At 231 pages this book claims to be for ages 9 to 18 and that’s a pretty large spread for a mystery, yet alone an Islamic fiction one by a first time author. In a tone reminiscent of Nancy Drew and the Hardy Boys, it should really should just say 9 and up, I was hooked!
Adam and Layla along with their younger twin brothers Hassan and Hakeem from America are visiting their family home of Bayan Bluffs in Midan for the summer. Their grandfather and great aunt and a few long time servants aren’t much entertainment for the children, so their parents arrange for their college friends kids’ Zaid and Zahra from Crescent City, a few hours away, on the other side of Midan to join them. The children get along right away and decide to try and solve a mystery of a hidden treasure that they have heard bits and pieces of over the years. Their search for the Moon of Masarrah starts innocently enough, but quickly escalates as they learn they aren’t the only ones searching for the missing gem. As they learn more about the jewel and the circumstances of its disappearance the gem and the murder of Adam and Layla’s great grandfather get further entwined. With a few of the suspects still alive and many of their family members still in the city, the children soon find they themselves in danger as well.
WHY I LIKE IT:
The biggest reason I like it, is it is well written. There aren’t confusing passages, or too many characters or boring preachy paragraphs. The plot is good, the dialogue believable and the fact that they are Muslim children, just depth to the story. They plan to meet after asr or before Jummah, and they say inshaAllah and mashaAllah, and its just a really good balance of who they are, but not all they are. In retrospect, maybe they all get a long a little too well, but it isn’t syrupy and they have some minor annoyances, so it doesn’t hinder the story. The only thing I caught myself looking back on was the age of the twins. At times they seem like toddlers and at other times much, much older. Even the author says they are “about six years old,” and having a six year old myself, I do believed that they can vacillate to both extremes in any given moment and thus I accepted their antics and let it go. Additionally I wish she included a map. It isn’t confusing, but it would have been great to look back upon as the action speeds up, and would definitely help younger readers visualize the details. The terrain vocabulary for anyone younger than nine might need some explanation. There is a glossary at the end for some of the Arabic words, and for some of the specific ships and weapons mentioned. Their are a few illustrations that I think help the younger readers, they aren’t needed for the story, but they don’t impede it either. I wasn’t crazy about them within the story, but I did appreciate that they show the girls in hijab and the illustrator clearly put a lot of work in to them.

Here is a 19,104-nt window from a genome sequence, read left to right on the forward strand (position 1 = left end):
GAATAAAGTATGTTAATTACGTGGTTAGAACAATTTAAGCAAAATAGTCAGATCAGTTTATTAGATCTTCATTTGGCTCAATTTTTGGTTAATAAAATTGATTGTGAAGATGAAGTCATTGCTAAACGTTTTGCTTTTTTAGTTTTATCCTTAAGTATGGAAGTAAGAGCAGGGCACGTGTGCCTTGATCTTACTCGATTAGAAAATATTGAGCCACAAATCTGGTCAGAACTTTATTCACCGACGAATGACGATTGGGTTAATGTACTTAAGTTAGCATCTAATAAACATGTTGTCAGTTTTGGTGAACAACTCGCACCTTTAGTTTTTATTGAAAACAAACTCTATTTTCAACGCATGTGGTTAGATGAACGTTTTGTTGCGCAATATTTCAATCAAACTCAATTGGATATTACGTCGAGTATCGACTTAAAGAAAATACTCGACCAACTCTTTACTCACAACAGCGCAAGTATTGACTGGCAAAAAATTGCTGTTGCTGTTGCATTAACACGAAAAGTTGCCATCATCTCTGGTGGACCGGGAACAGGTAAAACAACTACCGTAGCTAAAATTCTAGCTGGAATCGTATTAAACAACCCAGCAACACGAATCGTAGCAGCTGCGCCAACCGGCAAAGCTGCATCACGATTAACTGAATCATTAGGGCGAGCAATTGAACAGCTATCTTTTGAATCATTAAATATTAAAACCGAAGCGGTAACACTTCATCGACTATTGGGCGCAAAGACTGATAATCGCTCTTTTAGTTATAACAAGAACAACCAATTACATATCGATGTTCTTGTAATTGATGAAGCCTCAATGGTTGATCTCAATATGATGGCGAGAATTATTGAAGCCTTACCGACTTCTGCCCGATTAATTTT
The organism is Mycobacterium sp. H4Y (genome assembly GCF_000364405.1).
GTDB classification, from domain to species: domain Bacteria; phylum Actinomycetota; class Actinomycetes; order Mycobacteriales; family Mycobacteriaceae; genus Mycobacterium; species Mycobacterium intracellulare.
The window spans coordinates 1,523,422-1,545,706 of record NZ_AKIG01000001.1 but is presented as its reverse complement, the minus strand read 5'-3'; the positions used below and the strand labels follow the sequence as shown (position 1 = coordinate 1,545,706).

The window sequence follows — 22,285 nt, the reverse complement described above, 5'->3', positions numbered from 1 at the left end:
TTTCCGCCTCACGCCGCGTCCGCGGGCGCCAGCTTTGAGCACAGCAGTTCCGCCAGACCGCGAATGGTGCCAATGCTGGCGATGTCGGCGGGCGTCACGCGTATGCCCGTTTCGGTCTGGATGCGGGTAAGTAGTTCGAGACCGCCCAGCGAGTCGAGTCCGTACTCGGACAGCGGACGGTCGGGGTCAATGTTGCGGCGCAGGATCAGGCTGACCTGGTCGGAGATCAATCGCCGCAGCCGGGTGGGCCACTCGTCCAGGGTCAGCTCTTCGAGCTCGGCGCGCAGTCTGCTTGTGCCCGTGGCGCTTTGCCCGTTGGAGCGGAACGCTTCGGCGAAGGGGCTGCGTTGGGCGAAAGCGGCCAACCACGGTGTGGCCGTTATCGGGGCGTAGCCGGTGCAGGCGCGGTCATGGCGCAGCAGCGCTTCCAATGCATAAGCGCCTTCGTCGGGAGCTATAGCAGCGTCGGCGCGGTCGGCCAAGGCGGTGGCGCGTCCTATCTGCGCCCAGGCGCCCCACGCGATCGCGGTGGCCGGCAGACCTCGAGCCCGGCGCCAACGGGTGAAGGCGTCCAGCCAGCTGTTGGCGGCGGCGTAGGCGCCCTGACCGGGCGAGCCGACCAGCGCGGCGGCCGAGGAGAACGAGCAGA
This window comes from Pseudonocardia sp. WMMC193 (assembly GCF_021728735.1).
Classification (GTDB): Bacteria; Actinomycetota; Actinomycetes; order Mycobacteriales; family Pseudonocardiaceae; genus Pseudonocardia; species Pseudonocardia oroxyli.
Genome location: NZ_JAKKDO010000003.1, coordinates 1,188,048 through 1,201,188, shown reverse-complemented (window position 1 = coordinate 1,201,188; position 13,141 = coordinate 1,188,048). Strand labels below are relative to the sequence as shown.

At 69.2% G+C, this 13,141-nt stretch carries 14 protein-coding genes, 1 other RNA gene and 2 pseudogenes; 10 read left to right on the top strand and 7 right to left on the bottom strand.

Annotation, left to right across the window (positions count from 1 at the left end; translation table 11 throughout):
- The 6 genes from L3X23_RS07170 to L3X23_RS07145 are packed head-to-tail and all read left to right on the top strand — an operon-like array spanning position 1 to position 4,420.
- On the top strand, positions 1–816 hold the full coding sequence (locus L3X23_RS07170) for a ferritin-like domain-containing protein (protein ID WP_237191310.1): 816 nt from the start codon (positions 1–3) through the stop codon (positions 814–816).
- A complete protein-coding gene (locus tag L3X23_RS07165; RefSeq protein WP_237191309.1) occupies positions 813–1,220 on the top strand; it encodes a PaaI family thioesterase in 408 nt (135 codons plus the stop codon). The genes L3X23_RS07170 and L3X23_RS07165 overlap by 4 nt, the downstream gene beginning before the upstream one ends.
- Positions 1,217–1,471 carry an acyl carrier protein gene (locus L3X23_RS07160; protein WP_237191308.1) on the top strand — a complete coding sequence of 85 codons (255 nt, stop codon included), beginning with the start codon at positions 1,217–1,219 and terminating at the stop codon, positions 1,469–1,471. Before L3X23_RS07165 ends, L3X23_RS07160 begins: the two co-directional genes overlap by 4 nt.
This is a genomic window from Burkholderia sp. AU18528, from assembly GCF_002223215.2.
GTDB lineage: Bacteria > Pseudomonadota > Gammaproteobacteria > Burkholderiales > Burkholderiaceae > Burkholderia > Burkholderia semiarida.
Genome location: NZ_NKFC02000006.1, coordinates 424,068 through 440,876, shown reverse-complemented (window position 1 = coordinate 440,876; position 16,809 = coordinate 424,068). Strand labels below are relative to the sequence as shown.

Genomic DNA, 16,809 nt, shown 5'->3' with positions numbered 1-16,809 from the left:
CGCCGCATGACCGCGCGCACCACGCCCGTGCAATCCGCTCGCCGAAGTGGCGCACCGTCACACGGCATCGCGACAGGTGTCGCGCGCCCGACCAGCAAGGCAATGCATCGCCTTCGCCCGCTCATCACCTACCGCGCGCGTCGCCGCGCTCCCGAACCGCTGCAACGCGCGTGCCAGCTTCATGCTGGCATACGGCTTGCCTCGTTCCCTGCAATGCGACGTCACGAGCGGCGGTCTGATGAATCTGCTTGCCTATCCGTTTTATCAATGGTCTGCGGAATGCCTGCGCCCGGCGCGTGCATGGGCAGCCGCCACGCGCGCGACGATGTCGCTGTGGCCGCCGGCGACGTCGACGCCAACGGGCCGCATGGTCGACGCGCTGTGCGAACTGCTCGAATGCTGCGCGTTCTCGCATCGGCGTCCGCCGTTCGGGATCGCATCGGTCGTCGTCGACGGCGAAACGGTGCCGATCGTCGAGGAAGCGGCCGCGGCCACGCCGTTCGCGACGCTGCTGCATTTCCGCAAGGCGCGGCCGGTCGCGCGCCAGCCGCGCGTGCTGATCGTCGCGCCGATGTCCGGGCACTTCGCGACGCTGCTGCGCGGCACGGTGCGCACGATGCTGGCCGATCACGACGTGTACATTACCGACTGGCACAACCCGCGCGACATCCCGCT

I wish that the cover was more appealing, for a story that was so good, I wish it begged to be picked up. InshaAllah word of mouth will carry the book, so that more like it are written and published.
None, mashaAllah it is clean and wholesome. There are good and bad Muslims and no judgement is put in a religious context. There is some violence, but it is nothing even a seven year old would find offensive. Alhumdulillah.
TOOLS FOR LEADING THE DISCUSSION:
I would love to do this as a Book Club book for 5th through 8th grade. The writing quality and the different characters the students would be able to identify with, would make it a lot of fun. There isn’t any deep or though provoking discussion points to accompany the book, but I think the genre is hard to come by and Muslim kids seeing Muslim kids solving a crime and going on a treasure hunt, is just exciting. I couldn’t find any study guides or even much information on the book or author, but none is needed to enjoy the story. Farah Zaman if somehow you see this review, know that I hope you keep writing, and I thoroughly enjoyed your book! Happy Reading Everyone!